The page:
The construction sector appears to have weathered the COVID storm well, according to recent statistics. In this insight, Masco Group’s Director, Abdul-Majid Abu Mahmoud, explores these findings and shares his thoughts..
A new slew of data released over the last few weeks confirms what many of us in the construction sector are seeing.
The industry appears to have turned a corner in the post-COVID era (and by this I mean the era post COVID becoming a reality; not that we’ve defeated the virus just yet!)
Several key pieces of data have been revealed over the last few weeks, and they tell an interesting story.
First, we’ve seen strong house building figures. Secondly, we’ve seen less pronounced declines in apartment and engineering works than many people anticipated.
Taken together, these figures are a further sign of economic recovery from the ongoing recession.
To make the picture a little brighter still, the Reserve Bank of Australia has announced that it will use an ever-wider series of monetary tools to help the economy along, launching a massive program of quantitative easing that is likely to have positive downstream impacts on our sector.
Taken together, this has led to an increase in the Housing Industry Association-maintained construction index, which rose 7.5 points in October to 52.7, indicating a mild expansion in the sector.
Remarkably, this is the first time the index has breached the 50-point mark since 2018! It quite incredible to think that the index sits at this number so quickly following a once-in-a-century event.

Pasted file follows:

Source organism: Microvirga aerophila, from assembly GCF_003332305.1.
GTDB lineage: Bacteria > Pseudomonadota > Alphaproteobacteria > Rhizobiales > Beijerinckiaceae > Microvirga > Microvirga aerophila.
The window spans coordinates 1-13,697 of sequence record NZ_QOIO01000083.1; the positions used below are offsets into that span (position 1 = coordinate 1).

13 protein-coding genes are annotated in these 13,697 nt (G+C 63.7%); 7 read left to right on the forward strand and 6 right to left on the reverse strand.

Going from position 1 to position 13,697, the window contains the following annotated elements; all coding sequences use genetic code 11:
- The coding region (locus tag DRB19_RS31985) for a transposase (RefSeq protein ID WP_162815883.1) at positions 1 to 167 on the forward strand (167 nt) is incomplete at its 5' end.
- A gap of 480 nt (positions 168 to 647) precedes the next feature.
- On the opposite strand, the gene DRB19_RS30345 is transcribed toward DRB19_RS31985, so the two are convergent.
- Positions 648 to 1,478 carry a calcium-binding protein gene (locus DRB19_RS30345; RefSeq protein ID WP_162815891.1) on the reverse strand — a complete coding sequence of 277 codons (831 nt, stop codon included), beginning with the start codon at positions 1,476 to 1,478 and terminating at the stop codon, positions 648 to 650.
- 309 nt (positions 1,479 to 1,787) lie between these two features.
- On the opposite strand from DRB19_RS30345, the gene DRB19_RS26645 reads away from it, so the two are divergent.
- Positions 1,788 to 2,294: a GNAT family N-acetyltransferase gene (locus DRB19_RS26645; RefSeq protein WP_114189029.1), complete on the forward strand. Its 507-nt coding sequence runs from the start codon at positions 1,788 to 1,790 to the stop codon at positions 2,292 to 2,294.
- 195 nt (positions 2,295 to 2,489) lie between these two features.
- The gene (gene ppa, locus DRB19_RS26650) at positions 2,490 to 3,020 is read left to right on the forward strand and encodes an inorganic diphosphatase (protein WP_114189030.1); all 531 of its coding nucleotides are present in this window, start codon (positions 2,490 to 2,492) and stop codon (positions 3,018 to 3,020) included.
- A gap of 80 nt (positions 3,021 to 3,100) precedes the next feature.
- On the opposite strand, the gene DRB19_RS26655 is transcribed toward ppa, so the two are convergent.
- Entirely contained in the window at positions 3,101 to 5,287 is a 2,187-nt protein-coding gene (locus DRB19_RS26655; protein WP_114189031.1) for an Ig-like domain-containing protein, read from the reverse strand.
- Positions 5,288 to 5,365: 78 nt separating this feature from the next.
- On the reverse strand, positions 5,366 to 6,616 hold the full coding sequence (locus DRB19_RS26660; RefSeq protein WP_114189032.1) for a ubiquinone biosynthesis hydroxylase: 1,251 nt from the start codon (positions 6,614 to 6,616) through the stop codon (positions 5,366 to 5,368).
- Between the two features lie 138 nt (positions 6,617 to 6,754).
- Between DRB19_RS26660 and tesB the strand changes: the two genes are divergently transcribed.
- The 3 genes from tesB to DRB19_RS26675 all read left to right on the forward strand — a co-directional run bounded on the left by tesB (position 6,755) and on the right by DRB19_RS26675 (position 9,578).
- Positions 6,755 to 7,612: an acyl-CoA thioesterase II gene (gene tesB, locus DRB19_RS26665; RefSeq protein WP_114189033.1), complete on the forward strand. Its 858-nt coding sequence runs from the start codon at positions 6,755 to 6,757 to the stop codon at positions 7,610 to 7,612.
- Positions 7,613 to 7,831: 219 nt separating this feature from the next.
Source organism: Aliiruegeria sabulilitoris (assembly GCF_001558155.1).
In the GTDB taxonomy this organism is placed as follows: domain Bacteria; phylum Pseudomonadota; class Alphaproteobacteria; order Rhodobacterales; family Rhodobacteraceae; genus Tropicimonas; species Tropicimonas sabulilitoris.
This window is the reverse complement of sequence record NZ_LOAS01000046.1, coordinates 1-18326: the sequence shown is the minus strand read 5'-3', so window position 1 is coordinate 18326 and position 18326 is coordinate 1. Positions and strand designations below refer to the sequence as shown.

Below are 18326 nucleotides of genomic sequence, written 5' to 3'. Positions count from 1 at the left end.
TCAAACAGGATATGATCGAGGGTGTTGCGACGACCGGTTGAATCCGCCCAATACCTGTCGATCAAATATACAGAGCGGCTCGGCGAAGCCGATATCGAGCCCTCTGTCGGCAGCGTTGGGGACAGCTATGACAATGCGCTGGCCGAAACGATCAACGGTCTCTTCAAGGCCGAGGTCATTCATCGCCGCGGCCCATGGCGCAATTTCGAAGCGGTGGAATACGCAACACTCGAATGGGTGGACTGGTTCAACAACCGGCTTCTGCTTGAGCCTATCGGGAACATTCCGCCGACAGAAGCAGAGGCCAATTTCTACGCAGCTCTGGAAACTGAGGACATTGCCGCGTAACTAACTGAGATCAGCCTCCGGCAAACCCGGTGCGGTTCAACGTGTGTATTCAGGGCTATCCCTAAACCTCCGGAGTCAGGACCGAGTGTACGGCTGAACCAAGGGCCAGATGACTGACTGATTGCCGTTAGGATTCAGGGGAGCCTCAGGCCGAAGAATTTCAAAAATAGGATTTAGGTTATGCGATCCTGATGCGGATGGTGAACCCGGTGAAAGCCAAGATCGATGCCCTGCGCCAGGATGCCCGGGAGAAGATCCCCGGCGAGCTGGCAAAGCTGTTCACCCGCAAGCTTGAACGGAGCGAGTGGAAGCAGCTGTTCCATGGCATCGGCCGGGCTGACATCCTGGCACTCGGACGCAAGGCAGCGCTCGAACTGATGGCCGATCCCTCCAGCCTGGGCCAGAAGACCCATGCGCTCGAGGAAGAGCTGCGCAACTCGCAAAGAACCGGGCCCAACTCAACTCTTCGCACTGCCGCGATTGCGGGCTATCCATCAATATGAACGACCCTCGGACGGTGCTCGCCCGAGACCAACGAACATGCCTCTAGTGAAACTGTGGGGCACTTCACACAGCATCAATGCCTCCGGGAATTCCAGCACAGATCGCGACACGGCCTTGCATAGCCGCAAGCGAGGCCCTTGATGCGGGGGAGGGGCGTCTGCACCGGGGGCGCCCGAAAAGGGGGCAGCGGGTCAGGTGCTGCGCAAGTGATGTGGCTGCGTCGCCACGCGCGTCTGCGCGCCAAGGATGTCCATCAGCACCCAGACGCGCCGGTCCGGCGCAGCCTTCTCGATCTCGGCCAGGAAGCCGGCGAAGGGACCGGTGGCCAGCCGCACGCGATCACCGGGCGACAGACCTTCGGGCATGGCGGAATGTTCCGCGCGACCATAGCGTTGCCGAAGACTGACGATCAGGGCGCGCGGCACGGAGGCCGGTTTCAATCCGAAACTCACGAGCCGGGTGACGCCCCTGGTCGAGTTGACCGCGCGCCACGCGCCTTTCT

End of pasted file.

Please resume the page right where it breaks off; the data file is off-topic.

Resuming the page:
As I’ve written previously, getting Australians back to work is a key priority of the government, and our sector helps power that. The RBA embracing a growing arsenal of monetary tools in a low interest environment is just one element of this. While the RBA is not “the government” proper, it is a powerful institution whose levers could to help reduce unemployment levels.
The RBA cut the cash rate to a record low 0.1 per cent earlier this month. Practically, this means a monthly saving of more than $30 on a $400,000 mortgage if passed on in full by retail banks.
My hope – as of others in the construction sector – is that this translates to ongoing demand for dwelling construction. At its very core, this is what helps power construction sector strength, and I have no doubt it will return.